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Environmental Factor, November 2014

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High-profile NIH funding awards go to NIEHS grantees

By Eddy Ball

Spiegelman standing in a room

Pioneer Award winner Spiegelman (Photo courtesy of Harvard University)

Headshot of Rando

Pioneer Award winner Rando (Photo courtesy of NIH)

Aurora and Austin sitting in a lab

New Innovator Award winner Arora, right, with postdoctoral trainee Christine Austin, Ph.D., in his lab (Photo courtesy of Manish Aurora)

Hystand in front of a colorful map of the world

Early Independence Award winner Hystad (Photo courtesy of Perry Hystad)

Four NIEHS grantees are among the 85 winners of 2014 National Institutes of Health (NIH) High Risk-High Reward program awards announced Oct. 6 by NIH Director Francis Collins, M.D., Ph.D.

According to the NIH press release, the funding awards will support scientists proposing highly innovative approaches to major contemporary challenges in biomedical research. The winners will share approximately $141 million in grants funded by the NIH Common Fund and multiple NIH institutes, centers, and offices.

“Supporting innovative investigators with the potential to transform scientific fields is a critical element of our mission,” Collins wrote in the press release. "This program allows researchers to propose highly creative research projects across a broad range of biomedical and behavioral research areas that involve inherent risk, but have the potential to lead to dramatic breakthroughs.”

The NIEHS winners

NIEHS grantees include Donna Spiegelman, Sc.D., of the Harvard School of Public Health, and Oliver Rando, M.D., Ph.D., of the University of Massachusetts Medical School, who were given Pioneer Awards; Manish Arora, Ph.D., of the Icahn School of Medicine at Mount Sinai, who was granted a Young Innovator Award; and Perry Hystad, Ph.D., of Oregon State University, who was named an Early Independence Award winner.

  • Comprehensive Translational Science Analytics Tools for the Global Health Agenda, administered by NIEHS program official Caroline Dilworth, Ph.D. — Spiegelman, who is one of the few people in the world with a joint doctorate in epidemiology and biostatistics, works to advance the field of implementation science — an area of research that seeks to establish, through rigorous quantitative methods, which public health interventions, directed at achieving the same goal, are most effective in the real world.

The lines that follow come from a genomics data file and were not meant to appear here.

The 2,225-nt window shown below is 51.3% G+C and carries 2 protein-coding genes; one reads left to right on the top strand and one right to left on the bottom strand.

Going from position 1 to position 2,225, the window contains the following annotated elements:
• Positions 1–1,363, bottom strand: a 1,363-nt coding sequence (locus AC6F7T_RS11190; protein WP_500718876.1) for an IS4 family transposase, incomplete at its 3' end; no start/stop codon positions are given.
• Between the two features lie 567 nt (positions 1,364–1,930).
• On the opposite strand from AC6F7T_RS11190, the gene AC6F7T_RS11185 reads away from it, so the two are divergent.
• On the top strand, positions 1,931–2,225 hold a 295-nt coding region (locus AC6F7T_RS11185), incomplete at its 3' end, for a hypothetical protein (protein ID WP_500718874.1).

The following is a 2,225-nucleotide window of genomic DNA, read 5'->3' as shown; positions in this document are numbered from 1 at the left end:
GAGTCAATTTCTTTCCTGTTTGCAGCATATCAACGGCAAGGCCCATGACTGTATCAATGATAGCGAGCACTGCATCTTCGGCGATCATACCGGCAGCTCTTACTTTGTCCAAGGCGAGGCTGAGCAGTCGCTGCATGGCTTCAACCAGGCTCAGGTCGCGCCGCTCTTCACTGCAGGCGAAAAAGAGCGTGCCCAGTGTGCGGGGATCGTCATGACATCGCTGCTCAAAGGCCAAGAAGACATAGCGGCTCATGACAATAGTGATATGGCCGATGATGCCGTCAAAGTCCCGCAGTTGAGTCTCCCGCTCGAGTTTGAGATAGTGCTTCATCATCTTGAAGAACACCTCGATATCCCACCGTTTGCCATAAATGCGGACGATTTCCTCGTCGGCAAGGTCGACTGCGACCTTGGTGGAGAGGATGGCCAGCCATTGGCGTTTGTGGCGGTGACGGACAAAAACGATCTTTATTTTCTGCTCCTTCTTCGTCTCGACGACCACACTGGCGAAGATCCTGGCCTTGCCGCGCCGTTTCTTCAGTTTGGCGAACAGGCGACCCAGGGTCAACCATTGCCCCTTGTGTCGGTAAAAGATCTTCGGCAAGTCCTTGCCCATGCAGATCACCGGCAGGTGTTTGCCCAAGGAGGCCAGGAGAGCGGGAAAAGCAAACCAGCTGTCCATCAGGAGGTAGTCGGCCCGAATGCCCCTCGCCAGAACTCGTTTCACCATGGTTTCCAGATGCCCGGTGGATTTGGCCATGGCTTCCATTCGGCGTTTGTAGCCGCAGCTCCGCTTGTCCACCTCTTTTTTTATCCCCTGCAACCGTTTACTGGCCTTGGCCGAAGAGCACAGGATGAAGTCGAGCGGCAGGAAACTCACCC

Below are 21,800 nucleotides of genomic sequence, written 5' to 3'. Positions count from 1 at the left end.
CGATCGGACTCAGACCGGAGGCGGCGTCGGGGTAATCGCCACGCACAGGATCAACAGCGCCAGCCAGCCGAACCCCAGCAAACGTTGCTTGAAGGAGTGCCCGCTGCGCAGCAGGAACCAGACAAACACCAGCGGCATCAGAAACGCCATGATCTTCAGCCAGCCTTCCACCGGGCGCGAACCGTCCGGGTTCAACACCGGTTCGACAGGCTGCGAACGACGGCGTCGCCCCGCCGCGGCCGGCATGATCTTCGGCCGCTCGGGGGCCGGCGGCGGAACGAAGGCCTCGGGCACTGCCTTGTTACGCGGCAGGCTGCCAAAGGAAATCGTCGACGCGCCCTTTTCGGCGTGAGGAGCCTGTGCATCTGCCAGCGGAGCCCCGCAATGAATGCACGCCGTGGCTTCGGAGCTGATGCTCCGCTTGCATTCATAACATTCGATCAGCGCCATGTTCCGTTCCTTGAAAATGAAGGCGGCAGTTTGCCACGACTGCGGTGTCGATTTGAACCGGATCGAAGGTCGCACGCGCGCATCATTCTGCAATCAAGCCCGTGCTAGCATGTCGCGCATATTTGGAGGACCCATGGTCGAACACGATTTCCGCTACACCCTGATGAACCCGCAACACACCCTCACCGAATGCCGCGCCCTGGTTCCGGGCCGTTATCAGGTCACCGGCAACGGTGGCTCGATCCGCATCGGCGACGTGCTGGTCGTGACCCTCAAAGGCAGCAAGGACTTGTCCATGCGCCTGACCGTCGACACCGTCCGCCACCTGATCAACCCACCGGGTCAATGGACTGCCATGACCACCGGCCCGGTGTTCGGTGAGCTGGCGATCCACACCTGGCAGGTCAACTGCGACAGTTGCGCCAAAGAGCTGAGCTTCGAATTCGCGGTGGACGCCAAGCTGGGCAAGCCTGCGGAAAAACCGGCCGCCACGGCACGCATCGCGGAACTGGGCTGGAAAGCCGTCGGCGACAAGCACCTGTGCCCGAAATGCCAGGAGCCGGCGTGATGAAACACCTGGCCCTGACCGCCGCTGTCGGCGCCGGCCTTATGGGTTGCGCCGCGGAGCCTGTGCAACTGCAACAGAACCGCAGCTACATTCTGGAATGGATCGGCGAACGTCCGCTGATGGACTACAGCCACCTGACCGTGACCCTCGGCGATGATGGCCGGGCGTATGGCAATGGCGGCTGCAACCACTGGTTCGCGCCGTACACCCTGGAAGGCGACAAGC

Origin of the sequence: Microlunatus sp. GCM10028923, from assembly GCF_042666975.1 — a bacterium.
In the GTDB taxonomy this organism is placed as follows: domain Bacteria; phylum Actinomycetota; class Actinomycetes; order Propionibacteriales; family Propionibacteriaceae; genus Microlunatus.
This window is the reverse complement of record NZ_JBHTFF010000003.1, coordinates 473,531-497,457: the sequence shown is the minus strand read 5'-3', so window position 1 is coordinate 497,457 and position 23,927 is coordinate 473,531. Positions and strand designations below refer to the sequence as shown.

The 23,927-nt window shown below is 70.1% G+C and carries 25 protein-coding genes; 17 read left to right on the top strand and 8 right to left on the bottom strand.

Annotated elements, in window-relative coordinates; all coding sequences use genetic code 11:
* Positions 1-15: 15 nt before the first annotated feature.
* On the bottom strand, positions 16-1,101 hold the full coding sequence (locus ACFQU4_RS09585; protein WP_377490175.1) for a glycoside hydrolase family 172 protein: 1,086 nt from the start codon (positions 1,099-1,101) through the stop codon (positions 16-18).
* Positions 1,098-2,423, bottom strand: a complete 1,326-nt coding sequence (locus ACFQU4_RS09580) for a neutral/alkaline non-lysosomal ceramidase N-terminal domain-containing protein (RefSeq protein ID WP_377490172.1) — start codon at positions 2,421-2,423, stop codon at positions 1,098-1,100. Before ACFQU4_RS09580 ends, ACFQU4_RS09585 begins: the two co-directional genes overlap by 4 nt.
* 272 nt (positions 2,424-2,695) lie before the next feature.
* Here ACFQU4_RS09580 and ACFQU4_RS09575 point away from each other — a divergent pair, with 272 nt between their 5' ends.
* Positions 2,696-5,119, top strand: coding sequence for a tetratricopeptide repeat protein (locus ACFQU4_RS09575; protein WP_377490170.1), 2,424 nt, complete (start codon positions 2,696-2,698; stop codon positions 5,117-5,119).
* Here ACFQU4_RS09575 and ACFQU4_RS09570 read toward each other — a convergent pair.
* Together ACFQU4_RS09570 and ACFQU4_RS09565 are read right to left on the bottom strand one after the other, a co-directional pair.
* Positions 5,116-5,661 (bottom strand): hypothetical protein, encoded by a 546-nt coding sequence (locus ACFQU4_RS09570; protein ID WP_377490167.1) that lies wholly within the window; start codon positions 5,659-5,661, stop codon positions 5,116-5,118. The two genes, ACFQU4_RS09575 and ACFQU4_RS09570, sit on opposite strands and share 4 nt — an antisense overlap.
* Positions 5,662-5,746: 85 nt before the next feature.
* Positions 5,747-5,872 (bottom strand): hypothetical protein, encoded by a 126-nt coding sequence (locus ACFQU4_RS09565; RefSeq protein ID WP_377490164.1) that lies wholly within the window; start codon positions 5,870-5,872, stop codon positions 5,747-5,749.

• tRNA [Transfer Ribonucleic Acid] Fragments as Transgenerational Information Carriers, administered by NIEHS program official Lisa Chadwick, Ph.D. — Rando, a professor of biochemistry and molecular pharmacology, focuses on one putative carrier of epigenetic information — the nucleoprotein complex known as chromatin — with the eventual goal of determining how chromatin states are established, maintained, and changed over evolution.
  • Reconstructing Fetal Toxicant Exposure and Homeostatic Disruptions, administered by NIEHS program official David Balshaw, Ph.D. — Arora, who holds a dual appointment in the Mount Sinai departments of preventive medicine and dentistry, conducts research focused on the application of elemental bioimaging methods, to reconstruct prenatal and early childhood metal exposures from deciduous and permanent teeth (see ://www.niehs.nih.gov/news/newsletter/2013/6/science-barium/">story).
  • PURE-AIR: A Global Assessment of Air Pollution and Cardiopulmonary Disease, administered by NIH Common Fund program official Ravi Basavappa, Ph.D. — Hystad, who completed graduate studies in geography and epidemiology, uses spatial exposure assessment methods to determine the chronic health effects associated with exposure to air pollution, including cardiovascular and respiratory diseases and cancer, that differ between populations in different locations.

The Pioneer Award, now in its 11th year, challenges investigators at all career levels to develop groundbreaking approaches that could have a significant impact on a broad area of biomedical or behavioral science.

The New Innovator Award initiative, established in 2007, supports investigators who are within 10 years of their terminal degree or clinical residency, who have not yet received a research project grant or equivalent NIH grant, to conduct unusually innovative research.

The Early Independence Award, with the first awards given in 2011, provides an opportunity for exceptional junior scientists who have recently received their doctoral degree or finished medical residency to skip traditional post-doctoral training and move immediately into independent research positions.




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